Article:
-A Monitor Report
01 Nov, 2017  |
: Thailand's Airways has been playing a different game, when cutting costs and frills has been the main strategy for small regional airlines in Asia's increasingly crowded skies.
Describing itself as a "boutique airline," the midsize carrier boasts an extensive range of complimentary services such as airport lounges for all passengers, including those in economy, and hot meals on every flight, even for journeys that take less than an hour.
Founded as a chartered flight operator in 1968 by Prasert Prasarttong-Osoth, the billionaire father of Puttipong Prasarttong-Osoth, now the company's president, Airways has gained a unique position over the years by developing a niche between international full service and low cost. It is reported that Prasert, who was from a family of doctors, saw potential demand in chartered flights when he was running a resource exploration-related business in the Gulf of Thailand.
The airline once operated several big aircraft and flew long-haul routes to Europe and Japan. But it dropped them during the mid-2000s when fuel prices surged and it switched its focus to short and mid-haul routes.
Airways adopted its current business model nearly 20 years ago when budget carriers began expanding in the Thai market. The new entrants offered cheap fares on short and medium routes. In response, Airways decided to focus on non-budget travellers who were willing to pay a little bit more for comfort.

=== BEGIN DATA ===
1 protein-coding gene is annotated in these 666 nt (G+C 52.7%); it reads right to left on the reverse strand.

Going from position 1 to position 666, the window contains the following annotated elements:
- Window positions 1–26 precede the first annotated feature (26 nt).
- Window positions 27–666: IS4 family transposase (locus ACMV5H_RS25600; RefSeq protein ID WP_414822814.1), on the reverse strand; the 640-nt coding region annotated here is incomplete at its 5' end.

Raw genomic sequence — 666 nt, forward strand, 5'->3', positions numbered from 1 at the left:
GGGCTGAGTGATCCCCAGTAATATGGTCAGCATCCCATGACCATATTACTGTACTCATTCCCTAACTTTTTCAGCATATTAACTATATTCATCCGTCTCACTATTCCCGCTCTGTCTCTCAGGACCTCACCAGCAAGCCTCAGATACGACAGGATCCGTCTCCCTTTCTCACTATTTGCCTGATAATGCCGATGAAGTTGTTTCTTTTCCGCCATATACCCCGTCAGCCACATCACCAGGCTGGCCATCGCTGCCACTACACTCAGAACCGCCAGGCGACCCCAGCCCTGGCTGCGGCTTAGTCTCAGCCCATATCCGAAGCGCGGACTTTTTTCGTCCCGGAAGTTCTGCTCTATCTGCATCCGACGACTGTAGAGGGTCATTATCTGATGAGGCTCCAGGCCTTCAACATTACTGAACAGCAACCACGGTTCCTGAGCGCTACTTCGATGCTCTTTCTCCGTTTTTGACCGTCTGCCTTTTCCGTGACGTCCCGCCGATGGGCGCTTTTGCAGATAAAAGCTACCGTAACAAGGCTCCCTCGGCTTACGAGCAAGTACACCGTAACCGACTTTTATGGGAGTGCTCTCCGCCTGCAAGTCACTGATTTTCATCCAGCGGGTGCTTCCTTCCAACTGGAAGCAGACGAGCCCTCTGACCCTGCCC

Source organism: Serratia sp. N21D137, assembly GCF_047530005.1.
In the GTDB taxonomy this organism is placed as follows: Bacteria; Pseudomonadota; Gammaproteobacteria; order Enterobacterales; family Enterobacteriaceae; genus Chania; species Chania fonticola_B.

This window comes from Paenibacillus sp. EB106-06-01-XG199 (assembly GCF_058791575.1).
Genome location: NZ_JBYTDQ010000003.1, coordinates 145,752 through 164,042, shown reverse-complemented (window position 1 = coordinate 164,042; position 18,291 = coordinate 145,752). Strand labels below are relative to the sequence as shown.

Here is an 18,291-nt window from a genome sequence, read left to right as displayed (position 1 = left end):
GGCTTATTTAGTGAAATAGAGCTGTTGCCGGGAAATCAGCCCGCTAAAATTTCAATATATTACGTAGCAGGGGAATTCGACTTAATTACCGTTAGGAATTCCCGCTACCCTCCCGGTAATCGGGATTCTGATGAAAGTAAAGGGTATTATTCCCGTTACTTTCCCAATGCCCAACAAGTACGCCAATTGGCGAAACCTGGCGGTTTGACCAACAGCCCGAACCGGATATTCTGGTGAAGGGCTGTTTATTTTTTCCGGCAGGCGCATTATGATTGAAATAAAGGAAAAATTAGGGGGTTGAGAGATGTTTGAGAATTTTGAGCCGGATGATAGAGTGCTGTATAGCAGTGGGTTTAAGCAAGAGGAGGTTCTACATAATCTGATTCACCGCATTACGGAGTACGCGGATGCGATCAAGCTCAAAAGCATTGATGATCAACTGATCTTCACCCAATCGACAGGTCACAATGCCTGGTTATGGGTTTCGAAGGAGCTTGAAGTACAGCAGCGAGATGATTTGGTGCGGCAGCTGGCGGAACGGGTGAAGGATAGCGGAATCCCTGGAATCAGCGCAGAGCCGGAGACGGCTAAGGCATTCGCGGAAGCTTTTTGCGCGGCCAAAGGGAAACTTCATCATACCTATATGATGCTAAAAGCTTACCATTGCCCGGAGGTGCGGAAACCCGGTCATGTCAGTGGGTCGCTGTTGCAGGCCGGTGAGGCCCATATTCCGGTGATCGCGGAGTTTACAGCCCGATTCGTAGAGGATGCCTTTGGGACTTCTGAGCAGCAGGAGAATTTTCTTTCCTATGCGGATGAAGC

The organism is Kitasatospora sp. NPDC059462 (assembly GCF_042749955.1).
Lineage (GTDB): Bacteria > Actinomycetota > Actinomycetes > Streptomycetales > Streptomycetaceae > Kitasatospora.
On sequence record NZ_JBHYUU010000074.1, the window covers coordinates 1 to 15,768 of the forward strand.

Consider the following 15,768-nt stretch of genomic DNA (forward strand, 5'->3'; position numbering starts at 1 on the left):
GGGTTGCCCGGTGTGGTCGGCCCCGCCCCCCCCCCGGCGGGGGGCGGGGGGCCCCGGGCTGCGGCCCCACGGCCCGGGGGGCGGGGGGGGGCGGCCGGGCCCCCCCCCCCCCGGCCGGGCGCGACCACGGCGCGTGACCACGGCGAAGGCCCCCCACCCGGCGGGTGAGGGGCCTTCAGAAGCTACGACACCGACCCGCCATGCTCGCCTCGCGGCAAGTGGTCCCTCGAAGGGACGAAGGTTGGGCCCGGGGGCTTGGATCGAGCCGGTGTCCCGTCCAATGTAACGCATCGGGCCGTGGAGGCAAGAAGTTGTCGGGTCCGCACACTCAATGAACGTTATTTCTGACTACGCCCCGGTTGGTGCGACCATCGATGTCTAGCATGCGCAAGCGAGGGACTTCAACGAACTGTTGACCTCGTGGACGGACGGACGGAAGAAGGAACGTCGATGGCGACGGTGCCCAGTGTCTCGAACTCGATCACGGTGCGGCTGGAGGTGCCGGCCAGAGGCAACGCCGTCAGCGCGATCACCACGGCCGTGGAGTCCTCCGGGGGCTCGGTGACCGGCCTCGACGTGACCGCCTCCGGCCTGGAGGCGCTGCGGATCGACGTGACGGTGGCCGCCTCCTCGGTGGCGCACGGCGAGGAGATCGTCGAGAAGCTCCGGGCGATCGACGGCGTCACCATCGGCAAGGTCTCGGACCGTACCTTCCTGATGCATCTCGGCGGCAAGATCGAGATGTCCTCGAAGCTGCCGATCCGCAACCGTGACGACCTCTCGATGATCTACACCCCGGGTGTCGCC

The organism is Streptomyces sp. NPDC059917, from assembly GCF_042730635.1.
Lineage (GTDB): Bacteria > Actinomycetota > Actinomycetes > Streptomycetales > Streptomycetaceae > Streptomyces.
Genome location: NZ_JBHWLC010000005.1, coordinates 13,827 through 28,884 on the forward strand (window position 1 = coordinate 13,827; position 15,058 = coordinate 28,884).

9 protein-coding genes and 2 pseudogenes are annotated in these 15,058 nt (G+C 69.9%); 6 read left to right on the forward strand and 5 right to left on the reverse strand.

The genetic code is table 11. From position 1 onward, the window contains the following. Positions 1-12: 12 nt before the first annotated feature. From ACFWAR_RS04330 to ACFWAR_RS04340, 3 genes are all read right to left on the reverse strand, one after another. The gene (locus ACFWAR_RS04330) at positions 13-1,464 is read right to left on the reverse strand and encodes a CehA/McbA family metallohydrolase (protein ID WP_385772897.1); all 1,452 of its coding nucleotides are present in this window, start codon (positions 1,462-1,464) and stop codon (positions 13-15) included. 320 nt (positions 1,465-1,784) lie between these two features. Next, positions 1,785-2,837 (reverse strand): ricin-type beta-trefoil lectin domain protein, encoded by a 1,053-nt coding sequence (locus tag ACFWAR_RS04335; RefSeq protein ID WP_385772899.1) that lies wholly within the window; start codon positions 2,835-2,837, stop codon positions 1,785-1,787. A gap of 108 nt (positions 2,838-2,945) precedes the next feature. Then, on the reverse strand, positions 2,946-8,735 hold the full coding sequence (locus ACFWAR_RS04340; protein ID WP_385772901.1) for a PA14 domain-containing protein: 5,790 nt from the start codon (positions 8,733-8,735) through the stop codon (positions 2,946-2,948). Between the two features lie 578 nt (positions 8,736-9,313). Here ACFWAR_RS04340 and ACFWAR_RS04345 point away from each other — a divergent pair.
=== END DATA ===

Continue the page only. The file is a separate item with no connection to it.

"We had to let the public know that we still offered full service," Puttipong, who is also a pilot, told the Nikkei Asian Review. "That's why we named ourselves 'Asia's Boutique Airline', just like a boutique hotel that is small but very cozy, welcoming and unique."
Further setting itself apart from low-cost carriers, Airways has concluded a series of codeshare partnerships with larger international airlines to provide better connections for passengers travelling beyond its own network. There are now 22 codeshare agreements, ranging from Emirates and Japan Airlines to British Airways and, recently, state-owned Thai Airways International. "Now we make friends with other airlines that can do it better," said Puttipong.
The company is expecting to strike four more deals this year, including one with a Chinese airline. Some 25 per cent of its passenger revenue is expected to be generated from flights booked through partner airlines in 2017, up from 21 per cent last year.
"We should keep to areas where we perform best, on domestic and regional routes," said Puttipong.
The airline is exploring new opportunities to stay competitive. It plans to increase flight services and add more destinations from Chiang Mai, the popular tourist destination in northern Thailand.